where ω1 and ω2 are the resonant frequencies of photodetectors 22 and 24 respectively and Γ is the linewidth constant which determines the frequency width of the absorption. As will be shown below, there is an optimum choice of parameters which leads to an amplitude versus frequency response function that is highly linear.
Referring to FIGS. 3A-3C, there is shown the differential current versus frequency deviation for three different cases, where Ω=(ω1−ω2)/2. The case depicted in FIG. 3A is the one with the highest linearity, and is realized when the linewidth parameter is equal to half the frequency separation between resonances. For this case, the cubic term in the response is zero. The next non-vanishing term in the series expansion for the response is fifth-order (All even terms are zero due to symmetry). The elimination of second and third order terms is a consequence of the symmetric nature of the absorption curves. One could thus have non-Lorentzian lineshapes, and have the same result, provided these curves were symmetric about their center frequency. However, if the absorption curves are not symmetric, then it is probably not possible to adjust parameters to achieve a condition in which both the second and third order terms are zero. Symmetric lineshapes are the norm for atomic species in a gas and for atomic defects in a solid. A gas cell detector would thus be one way of realizing this invention.
However, for high-frequency applications, where the modulation frequencies would be in excess of 1 GHz, and where the detector dimensions would hence have to be extremely small in order to collect the ionized electrons in a sufficiently short period of time, gas cells would be inadequate. In this case, a better approach would be to use an ultra-fast semiconductor photodetector having a broad optical spectral response, and to combine this detector with an optical filter having the desired narrow Lorentzian lineshape. Such an approach could be used for lower-frequency applications as well, and in fact would be the ideal way to produce an FM discriminator that would work over the entire zero to 60 GHz (or higher) frequency band, with the upper frequency limit being determined by the response time of existing photodetectors. This preferred approach is described below.
Referring to FIG. 4, a preferred embodiment is depicted wherein optical filters 32, 34 are inserted in front of respective semiconductor photodetectors 31, 33. Semiconductor photodetectors 31, 33 in this preferred embodiment have a spectral response that is much broader than the passbands of filters 32,34, depicted in FIGS. 5A and 5B respectively, so that the photocurrent vs. optical frequency characteristic of the filter-detector combination is determined by the filters alone. Optical filters 32,34 are fabricated to have a Lorentzian line shape. In fact, commercially available Fabry-Perot filters, (such as, for example, the fiber-optic Micron Optics FFP-TF series ), in addition to having the desired line shape, can also be mechanically tuned for whatever wavelength one desires. One can thus adjust the wavelength separation between the two filters so that Γ=Ω, insuring that one achieves the highest (maximum) linearity (FIG. 2A). An added advantage is that one can then readjust the filters to operate at other wavelengths. One device, therefore, can be manufactured that will satisfy a broad range of operating wavelengths, so that one could, for example, tune the discriminator to operate anywhere within the entire bandwidth of an Erbium doped fiber amplifier (1530-1560 nm wavelength). For very high-speed operation, the photodetectors of choice would, today, be InGaAs pin semiconductor devices. In particular, the use of fiber-optic filters together with dual-balanced, fiber-coupled detectors, such as the newly-developed NTT Electronics Corp NEL model KEPD2552KYG, would allow one to achieve greater than 20 GHz response using commercial off-the-shelf devices.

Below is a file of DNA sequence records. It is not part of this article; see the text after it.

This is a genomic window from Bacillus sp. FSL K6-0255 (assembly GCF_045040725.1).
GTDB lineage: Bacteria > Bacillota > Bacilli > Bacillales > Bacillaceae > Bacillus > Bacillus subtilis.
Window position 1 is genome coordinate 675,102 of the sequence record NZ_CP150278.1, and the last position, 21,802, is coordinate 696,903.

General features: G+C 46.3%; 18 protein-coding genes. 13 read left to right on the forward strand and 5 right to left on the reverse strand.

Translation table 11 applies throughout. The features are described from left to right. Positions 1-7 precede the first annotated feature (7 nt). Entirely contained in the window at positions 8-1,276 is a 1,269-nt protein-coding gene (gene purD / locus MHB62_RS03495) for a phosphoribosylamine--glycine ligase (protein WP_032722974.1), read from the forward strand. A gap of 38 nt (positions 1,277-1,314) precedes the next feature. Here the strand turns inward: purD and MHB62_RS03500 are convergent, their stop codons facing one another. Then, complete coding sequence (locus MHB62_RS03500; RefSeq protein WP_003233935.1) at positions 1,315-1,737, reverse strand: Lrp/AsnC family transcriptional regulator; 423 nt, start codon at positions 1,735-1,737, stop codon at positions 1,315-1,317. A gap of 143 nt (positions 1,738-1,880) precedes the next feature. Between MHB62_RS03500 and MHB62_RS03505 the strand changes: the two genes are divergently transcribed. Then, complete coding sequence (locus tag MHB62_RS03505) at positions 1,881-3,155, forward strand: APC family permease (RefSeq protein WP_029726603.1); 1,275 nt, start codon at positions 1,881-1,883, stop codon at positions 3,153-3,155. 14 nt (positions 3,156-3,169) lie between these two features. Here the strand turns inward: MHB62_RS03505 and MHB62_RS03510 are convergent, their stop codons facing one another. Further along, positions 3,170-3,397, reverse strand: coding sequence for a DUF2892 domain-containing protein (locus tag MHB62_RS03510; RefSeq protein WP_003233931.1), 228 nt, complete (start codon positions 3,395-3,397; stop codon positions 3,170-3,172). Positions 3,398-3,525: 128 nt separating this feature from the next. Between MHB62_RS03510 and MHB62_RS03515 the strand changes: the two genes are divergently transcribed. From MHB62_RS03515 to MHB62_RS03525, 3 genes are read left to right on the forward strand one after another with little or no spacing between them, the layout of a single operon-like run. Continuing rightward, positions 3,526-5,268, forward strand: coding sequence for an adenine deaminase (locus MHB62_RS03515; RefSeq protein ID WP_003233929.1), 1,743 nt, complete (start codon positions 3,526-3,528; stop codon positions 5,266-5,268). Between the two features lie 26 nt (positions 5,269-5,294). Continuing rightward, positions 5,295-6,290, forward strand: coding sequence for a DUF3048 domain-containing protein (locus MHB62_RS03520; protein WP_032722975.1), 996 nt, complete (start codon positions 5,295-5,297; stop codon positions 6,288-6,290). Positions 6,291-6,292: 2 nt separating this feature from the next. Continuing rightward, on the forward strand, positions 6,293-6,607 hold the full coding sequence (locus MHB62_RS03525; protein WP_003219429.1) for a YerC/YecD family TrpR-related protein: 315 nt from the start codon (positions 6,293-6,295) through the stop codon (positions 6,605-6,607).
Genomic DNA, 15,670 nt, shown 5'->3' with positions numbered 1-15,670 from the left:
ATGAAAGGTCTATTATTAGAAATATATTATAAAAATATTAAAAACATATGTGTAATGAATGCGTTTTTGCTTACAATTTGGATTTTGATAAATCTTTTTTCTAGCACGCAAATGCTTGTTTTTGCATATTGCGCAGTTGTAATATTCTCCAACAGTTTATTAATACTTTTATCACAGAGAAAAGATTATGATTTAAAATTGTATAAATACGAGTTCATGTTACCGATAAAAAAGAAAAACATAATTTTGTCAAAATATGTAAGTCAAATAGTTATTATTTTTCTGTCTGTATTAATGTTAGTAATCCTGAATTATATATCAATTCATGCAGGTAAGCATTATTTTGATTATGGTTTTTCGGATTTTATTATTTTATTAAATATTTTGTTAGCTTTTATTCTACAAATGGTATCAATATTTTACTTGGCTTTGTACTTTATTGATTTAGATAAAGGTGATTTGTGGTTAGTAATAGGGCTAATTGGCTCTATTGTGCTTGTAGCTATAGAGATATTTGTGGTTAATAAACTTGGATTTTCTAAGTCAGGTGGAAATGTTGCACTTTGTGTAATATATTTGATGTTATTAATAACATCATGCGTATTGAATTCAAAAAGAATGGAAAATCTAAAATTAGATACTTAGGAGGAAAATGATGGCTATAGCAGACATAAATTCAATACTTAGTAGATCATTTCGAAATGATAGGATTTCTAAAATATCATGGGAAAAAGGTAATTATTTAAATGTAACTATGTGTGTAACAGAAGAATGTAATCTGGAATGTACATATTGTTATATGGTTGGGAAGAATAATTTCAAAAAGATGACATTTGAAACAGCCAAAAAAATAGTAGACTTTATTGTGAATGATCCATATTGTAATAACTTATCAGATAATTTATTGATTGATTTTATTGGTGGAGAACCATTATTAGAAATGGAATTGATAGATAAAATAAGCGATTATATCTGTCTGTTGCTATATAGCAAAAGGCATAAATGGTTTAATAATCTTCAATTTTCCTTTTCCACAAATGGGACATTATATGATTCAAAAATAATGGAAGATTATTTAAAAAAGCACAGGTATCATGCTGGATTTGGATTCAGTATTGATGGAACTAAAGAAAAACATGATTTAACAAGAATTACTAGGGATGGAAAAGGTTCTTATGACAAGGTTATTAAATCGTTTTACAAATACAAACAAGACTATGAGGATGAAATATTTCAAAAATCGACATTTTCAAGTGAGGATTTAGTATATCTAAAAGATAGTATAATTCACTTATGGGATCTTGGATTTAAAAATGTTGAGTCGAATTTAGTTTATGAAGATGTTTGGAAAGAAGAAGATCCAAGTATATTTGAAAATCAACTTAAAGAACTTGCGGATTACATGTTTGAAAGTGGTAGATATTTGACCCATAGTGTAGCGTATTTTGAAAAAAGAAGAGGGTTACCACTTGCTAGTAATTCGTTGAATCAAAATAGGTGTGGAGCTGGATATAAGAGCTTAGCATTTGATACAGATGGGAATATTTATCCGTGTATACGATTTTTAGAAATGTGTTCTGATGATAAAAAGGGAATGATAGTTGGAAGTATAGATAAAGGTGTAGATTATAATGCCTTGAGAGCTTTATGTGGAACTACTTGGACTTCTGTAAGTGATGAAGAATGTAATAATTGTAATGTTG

Those skilled in the art can appreciate that the present invention can also be practiced utilizing various alternatives to the embodiments described herein. For example, one could use individual photodetectors, connected to individual transimpedance amplifiers, and then subtract the two resultant signals with a differential amplifier to get the required difference signal. Further, one could attach the common point between photodiodes to a conventional RF voltage amplifier, and use the internal impedance (typically 50 Ohms) of the amplifier to convert the current into a voltage. Additionally, one could use other types of symmetric but non-Lorentzian filters to achieve cancellation of the third (or higher) order term(s).
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|U.S. Classification||359/325, 398/202|
|International Classification||H04B10/158, G02F2/00, H04B10/105|
|Cooperative Classification||H04B10/69, H04B10/675, H04B10/118|
|European Classification||H04B10/118, H04B10/675, H04B10/69|
|Oct 20, 1999||AS||Assignment|
Owner name: HRL LABORATORIES, LLC, CALIFORNIA
Free format text: ASSIGNMENT OF ASSIGNORS INTEREST;ASSIGNORS:HAYES, ROBERT R.;SCHAFFNER, JAMES H.;REEL/FRAME:010330/0918
Effective date: 19991020